Is There Any Ice Cream?
Surviving the Challenges of Caregiving for a Loved One with Alzheimer’s, Anxiety and COPD, Accepting the Gift of Caregiving, Part One.


LARGE type – easy reading.
BOTH BOOKS can be ordered from all booksellers online including Amazon, for eBook, Paperback or Hardcover.

Another Day Dawning

Another Day Dawning

Ever since we began our journey in Alzheimer’s world well over eight years ago, My Love has been a Cookie Monster, not to mention his craving for ice cream. Hence the titles to the two books, Is There Any Ice Cream? and Did You Hide the Cookies?) In truth, not a day goes by that he has not asked me those exact questions . . . and, yes, I do hide them.

My Love is now in late stages of Alzheimer’s disease. I see big changes happening, I witness memory slides I would not have believed years ago. I have to be the encourager, keeping him active as much as possible. But COVID-19 has taken a toll on those at high risk, who are restricted to staying distanced, even isolated. He will do some basic chair exercises with me each day. He still smiles when I play John Barry music, so I try to play it often. On the TV, it’s the old black and white, ‘calmer’ movies, with familiar actors and simpler plots, that tend to keep his attention.

Otherwise, I find My Love is not interested in doing more than watching the digital photo frame rotate through the pictures of his family one more time. He still points to pictures of himself to tell me “there I am” or “that is me” almost as if he might be forgetting that connection himself. I rarely ask if he can tell me who everyone else is at this point – it makes him feel bad when he cannot answer.

And so when I hear My Love clattering in the kitchen I recognize that his interest has begun to wander, telling me he is bored.

That’s when I go find a couple pictures for him to colour or paint.

(Download below two sets of free drawings from the internet for colouring )

I put out his brushes and watercolour paints, and a small glass of water (heavy enough so it won’t tip over). Then I drop water on a few colour squares and begin to paint a flower petal or sky so he knows what to do.

Generally, My Love follows my lead and takes a brush from the water and continues to paint the picture. He currently remains engrossed in painting for about an hour, which is a long time compared to other activities. I now offer him much simpler pictures to colour than I did a year ago. In fact, a year ago, he was drawing and painting his own compositions that are now framed on his Gallery Wall. (Read Art and Music As A Brief Intervention in this site.)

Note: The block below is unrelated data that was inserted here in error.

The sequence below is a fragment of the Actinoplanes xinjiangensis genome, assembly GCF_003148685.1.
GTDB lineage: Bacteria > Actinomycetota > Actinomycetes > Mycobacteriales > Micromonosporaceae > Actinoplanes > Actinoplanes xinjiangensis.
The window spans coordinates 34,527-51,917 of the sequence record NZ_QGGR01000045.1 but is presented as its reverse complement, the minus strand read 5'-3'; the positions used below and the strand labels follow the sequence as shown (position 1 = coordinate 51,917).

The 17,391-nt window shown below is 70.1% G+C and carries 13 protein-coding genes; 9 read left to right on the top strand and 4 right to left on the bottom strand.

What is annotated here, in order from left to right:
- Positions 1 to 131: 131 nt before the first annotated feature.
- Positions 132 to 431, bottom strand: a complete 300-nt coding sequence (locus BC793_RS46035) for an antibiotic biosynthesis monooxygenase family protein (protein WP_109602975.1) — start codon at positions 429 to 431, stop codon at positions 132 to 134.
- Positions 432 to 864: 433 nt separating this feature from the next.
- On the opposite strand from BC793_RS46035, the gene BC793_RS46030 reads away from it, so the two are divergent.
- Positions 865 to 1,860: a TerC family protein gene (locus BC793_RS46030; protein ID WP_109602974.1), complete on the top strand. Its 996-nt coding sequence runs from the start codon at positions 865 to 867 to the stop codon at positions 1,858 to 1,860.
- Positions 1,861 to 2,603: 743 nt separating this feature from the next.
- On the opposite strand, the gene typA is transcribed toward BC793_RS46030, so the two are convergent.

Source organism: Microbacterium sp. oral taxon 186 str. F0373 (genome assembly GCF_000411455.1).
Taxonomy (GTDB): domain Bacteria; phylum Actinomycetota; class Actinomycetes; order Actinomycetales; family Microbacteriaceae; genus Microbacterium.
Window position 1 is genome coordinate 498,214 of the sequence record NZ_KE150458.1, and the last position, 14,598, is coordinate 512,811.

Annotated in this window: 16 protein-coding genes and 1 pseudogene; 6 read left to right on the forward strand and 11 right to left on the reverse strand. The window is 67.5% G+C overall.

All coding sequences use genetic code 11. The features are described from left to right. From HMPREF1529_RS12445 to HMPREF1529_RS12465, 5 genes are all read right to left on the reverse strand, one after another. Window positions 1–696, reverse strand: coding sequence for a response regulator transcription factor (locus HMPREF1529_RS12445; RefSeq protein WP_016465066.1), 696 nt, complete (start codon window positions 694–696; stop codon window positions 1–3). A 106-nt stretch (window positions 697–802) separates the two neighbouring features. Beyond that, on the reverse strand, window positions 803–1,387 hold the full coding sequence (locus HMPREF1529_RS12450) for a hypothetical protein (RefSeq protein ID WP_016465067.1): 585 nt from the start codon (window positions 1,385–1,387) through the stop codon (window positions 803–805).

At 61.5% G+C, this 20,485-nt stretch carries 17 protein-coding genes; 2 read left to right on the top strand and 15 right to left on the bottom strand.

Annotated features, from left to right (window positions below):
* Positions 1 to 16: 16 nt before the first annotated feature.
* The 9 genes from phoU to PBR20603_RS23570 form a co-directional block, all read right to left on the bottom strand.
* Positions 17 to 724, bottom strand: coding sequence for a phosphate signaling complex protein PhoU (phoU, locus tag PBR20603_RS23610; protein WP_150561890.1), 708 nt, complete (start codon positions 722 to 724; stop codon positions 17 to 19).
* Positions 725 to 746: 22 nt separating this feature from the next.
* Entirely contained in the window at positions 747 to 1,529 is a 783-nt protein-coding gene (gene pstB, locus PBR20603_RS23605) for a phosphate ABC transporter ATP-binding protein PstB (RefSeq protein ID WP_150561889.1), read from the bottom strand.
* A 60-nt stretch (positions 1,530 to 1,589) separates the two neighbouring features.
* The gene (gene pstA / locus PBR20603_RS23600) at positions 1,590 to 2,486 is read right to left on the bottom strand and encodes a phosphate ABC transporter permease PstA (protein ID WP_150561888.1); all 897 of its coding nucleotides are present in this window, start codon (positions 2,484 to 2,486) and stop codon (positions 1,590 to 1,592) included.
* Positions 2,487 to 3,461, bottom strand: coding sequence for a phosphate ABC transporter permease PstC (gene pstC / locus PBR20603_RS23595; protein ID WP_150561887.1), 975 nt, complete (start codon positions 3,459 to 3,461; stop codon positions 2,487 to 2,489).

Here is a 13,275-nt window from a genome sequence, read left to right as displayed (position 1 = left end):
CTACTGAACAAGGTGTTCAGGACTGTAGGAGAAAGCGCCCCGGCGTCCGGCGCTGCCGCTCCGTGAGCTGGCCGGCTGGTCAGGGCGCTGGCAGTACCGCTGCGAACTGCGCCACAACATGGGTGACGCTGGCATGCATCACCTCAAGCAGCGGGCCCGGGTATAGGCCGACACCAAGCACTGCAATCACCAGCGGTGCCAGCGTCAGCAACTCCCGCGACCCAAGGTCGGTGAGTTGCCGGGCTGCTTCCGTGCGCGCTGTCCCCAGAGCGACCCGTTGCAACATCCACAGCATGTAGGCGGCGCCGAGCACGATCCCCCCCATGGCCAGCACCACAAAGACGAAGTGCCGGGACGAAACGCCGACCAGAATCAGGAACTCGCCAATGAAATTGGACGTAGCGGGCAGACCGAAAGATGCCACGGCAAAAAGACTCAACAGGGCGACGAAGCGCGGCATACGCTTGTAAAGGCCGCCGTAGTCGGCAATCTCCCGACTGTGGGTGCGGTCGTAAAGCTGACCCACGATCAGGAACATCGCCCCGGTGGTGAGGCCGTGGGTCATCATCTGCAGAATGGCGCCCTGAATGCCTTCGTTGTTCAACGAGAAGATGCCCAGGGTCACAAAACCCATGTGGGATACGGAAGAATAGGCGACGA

When paints no longer interest My Love, I find a picture book he loves to look through. Pictures of the world from the sky. My Love used to look at it for hours. Now his attention span is greatly reduced. But if I sit with him and we talk about each picture, he stays with me and looks at the book. I love doing that, but can’t do it all the time, so I suggest it when I can sit for a while.

But time and Alzheimer’s have stolen his desire to do much. Some days I see that the disease has removed his memory of even creating those original pictures. I am glad he still likes to paint. It occupies his time and is something he still can do. But mostly, he truly is happy to have completed a picture when he is finished.

I feel good when My Love smiles and tells me, “I did that.” His tone tells me, “of course!” Watching him paint is a warm fuzzy for me, too. 😚

And the cookies? I just this minute took two little chocolate stick cookies and placed them on My Love’s table with a napkin. He just looked at me.

“What are those for?” he asked me, in all seriousness.

I put my pinched fingers toward my mouth.

“Are they for me to eat?” My Love asked, as he imitated my movement, putting his empty hand to his mouth. I’m not sure he connected with “cookie.” I could not believe what I had seen. I smiled and shook my head yes. He smiled in return.

Does that mean his love for cookies is slipping from his memory . . . is the memory of loving cookies fading? It will be sad for me, but My Love won’t even know.

Another new day is dawning, and as always I just have to remain flexible, in the present and lovingly helpful.💕🌷

Four of the pictures in the download 1

I share here, a download of 12 drawings on white background I found FREE in various places online. If your loved one likes to colour or paint, use them. You need a printer or maybe someone can print them out for you. Art has been an activity that has provided many happy hours for My Love through the years. I hope it will for your loved one, as well.

DOWNLOAD 1 DRAWINGS (set #1) -14 pages, in pdf format

Four pictures in download 2

DOWNLOAD 2 DRAWINGS (set #2) -12 pages in pdf format

~jas


Another Day Dawning (c) 2020 Judith Allen Shone


BE PREPARED for the role of caregivermy stories from my life as a spouse-caregiver are written in real time just like the stories I tell here. Read the stories I share to become prepared for life in the world of Alzheimer’s!

For more book information, visit caregiver-books.com

Order from local independent book stores, in paperback, hardcover and eBook. Thank you. 🍦🍪 LARGE print in paperback and hardcover.
A Different Drummer Books Burlington, Ontario,
The Bookworm in Omaha, Nebraska,
Maria’s Bookshop in Durango, Colorado

or order online from most booksellers, including Amazon.ca